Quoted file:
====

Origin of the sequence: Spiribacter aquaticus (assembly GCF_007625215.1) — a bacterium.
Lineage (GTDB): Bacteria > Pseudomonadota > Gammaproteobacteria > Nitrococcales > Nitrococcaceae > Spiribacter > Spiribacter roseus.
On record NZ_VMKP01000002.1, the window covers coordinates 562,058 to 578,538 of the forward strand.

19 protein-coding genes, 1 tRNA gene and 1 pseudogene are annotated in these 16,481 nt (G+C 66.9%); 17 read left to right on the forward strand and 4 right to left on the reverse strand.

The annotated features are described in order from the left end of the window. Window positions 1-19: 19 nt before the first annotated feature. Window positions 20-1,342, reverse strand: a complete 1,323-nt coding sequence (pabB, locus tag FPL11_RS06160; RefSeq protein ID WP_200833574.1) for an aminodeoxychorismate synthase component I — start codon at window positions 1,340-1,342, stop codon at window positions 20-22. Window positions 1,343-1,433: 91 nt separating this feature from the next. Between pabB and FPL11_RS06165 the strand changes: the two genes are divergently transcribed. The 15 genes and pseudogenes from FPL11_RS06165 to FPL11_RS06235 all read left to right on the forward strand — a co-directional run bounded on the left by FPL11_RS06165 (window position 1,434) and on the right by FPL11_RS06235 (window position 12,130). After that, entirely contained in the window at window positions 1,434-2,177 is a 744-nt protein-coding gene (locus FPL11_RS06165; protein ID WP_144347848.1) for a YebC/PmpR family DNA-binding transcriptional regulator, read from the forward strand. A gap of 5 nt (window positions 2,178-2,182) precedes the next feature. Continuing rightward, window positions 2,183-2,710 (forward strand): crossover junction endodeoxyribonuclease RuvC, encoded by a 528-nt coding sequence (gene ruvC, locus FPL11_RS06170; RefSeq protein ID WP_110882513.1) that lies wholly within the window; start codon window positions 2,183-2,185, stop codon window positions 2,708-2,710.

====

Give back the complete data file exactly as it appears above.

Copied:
Origin of the sequence: Spiribacter aquaticus (assembly GCF_007625215.1) — a bacterium.
Lineage (GTDB): Bacteria > Pseudomonadota > Gammaproteobacteria > Nitrococcales > Nitrococcaceae > Spiribacter > Spiribacter roseus.
On record NZ_VMKP01000002.1, the window covers coordinates 562,058 to 578,538 of the forward strand.

19 protein-coding genes, 1 tRNA gene and 1 pseudogene are annotated in these 16,481 nt (G+C 66.9%); 17 read left to right on the forward strand and 4 right to left on the reverse strand.

The annotated features are described in order from the left end of the window. Window positions 1-19: 19 nt before the first annotated feature. Window positions 20-1,342, reverse strand: a complete 1,323-nt coding sequence (pabB, locus tag FPL11_RS06160; RefSeq protein ID WP_200833574.1) for an aminodeoxychorismate synthase component I — start codon at window positions 1,340-1,342, stop codon at window positions 20-22. Window positions 1,343-1,433: 91 nt separating this feature from the next. Between pabB and FPL11_RS06165 the strand changes: the two genes are divergently transcribed. The 15 genes and pseudogenes from FPL11_RS06165 to FPL11_RS06235 all read left to right on the forward strand — a co-directional run bounded on the left by FPL11_RS06165 (window position 1,434) and on the right by FPL11_RS06235 (window position 12,130). After that, entirely contained in the window at window positions 1,434-2,177 is a 744-nt protein-coding gene (locus FPL11_RS06165; protein ID WP_144347848.1) for a YebC/PmpR family DNA-binding transcriptional regulator, read from the forward strand. A gap of 5 nt (window positions 2,178-2,182) precedes the next feature. Continuing rightward, window positions 2,183-2,710 (forward strand): crossover junction endodeoxyribonuclease RuvC, encoded by a 528-nt coding sequence (gene ruvC, locus FPL11_RS06170; RefSeq protein ID WP_110882513.1) that lies wholly within the window; start codon window positions 2,183-2,185, stop codon window positions 2,708-2,710.